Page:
Corporate Foundations May Provide Assistance To Corporate Employees

The novel coronavirus (COVID-19) has led businesses to curtail operations significantly either voluntarily or because of state, county and municipal shelter-in-place orders.

President Trump’s declaration of a national emergency on March 13 offers a path for company-sponsored foundations to assist employees incurring pandemic-related financial hardships.

As a result of the national emergency declaration, employer-sponsored private foundations are excluded from the private foundation self-dealing rules under IRC Code Section 4921. This exemption permits employer-sponsored private foundations to provide assistance to employees or their family members who are affected by COVID-19.

Qualified Disaster Relief Payments

IRC Section 139 defines qualified disaster relief payments as an amount paid to or for the benefit of an individual to reimburse or pay reasonable and necessary personal, family, living or funeral expenses incurred as a result of a qualified disaster. Traditionally, qualified disaster relief payments have resulted from natural occurrences such as floods, fires, tornadoes, earthquakes and hurricanes like Harvey and Irma.

Qualified disaster relief payments do not include income replacement payments, including lost wages, income to an independent contractor and unemployment benefits, nor may they include payments compensated by insurance. Because these payments are not included in the recipients’ income, the qualified disaster relief definition is a good standard for all organizations to use.

Under IRC Section 139, “qualified disaster relief payments” offer tax benefits for the employee and the employer. These benefits are:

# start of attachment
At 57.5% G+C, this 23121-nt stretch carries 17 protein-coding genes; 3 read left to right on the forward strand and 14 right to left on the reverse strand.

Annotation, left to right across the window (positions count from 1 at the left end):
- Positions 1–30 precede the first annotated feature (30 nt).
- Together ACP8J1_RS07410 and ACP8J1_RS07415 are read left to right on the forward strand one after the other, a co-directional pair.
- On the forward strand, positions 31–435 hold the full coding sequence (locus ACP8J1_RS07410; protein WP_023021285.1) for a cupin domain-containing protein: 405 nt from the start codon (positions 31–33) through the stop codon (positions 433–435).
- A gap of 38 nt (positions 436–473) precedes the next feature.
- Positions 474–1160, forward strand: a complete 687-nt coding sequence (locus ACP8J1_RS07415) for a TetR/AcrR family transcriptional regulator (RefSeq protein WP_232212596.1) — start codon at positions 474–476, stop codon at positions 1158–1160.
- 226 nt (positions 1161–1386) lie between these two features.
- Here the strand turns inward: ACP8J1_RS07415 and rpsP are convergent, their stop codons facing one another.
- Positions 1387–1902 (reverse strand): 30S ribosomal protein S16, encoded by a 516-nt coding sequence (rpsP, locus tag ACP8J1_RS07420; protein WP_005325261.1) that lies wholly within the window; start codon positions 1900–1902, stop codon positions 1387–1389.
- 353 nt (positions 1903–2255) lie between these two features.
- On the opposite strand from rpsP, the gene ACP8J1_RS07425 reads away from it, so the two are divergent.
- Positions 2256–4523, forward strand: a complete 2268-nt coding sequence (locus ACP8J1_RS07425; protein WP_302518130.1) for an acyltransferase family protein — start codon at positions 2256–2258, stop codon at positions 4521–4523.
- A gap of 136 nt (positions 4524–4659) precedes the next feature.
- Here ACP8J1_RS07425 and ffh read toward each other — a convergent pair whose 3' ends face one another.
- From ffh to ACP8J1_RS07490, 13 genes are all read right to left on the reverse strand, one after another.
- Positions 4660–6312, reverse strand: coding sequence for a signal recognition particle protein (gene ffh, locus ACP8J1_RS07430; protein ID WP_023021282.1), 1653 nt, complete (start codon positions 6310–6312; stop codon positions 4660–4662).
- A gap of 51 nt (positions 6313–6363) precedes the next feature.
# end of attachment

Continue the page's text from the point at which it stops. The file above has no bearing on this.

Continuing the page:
• Not classified as taxable wages/income to employees.
  • Fully deductible as a salary expense to the employer.
  • Not subject to payroll taxes.

Qualified Disaster Relief Payment Requirements

Existing charitable organizations should consider following the rules of IRC Section 139 with respect to payments made to both employees and individual grantees while maintaining appropriate documentation. Employer-sponsored private foundations, for which the employer is a disqualified person, may make payments to employees of the corporation provided that the payments are made in response to a “qualified disaster,” and that the payments are consistent with the foundation’s charitable purpose. To be consistent with the foundation’s charitable purpose, the following requirements must be met:

  • The class of beneficiaries is large or indefinite – a charitable class, which for purposes of a corporate foundation, must be indefinite and apply to both current and future disasters.
  • The recipients are selected based on objective determinations of need.
  • The selection is made using either an independent selection committee or adequate substitute procedures to ensure that any benefit to the employer is incidental and tenuous. The foundation’s selection committee is independent if a majority of the members of the committee are persons who are not in a position to exercise substantial influence over the affairs of the employer.

Payments made by corporate foundations, meeting the tests above and the requirements of IRC Section 139 will not result in income to corporate employees. Note, corporations with employer-sponsored private foundations should consider making “qualified disaster relief payments” directly due to the lack of a charitable contribution deduction limitation for the direct payments.

Be aware that all charitable organizations soliciting money from the general public are responsible for meeting applicable state charitable registration requirements.

For additional insights on how we can help you and your organization during this challenging time, visit Withum’s COVID-19 Resource Center or contact Rich Ruvelson or Tom Parisi at [email protected].

COVID-19 Resource Center

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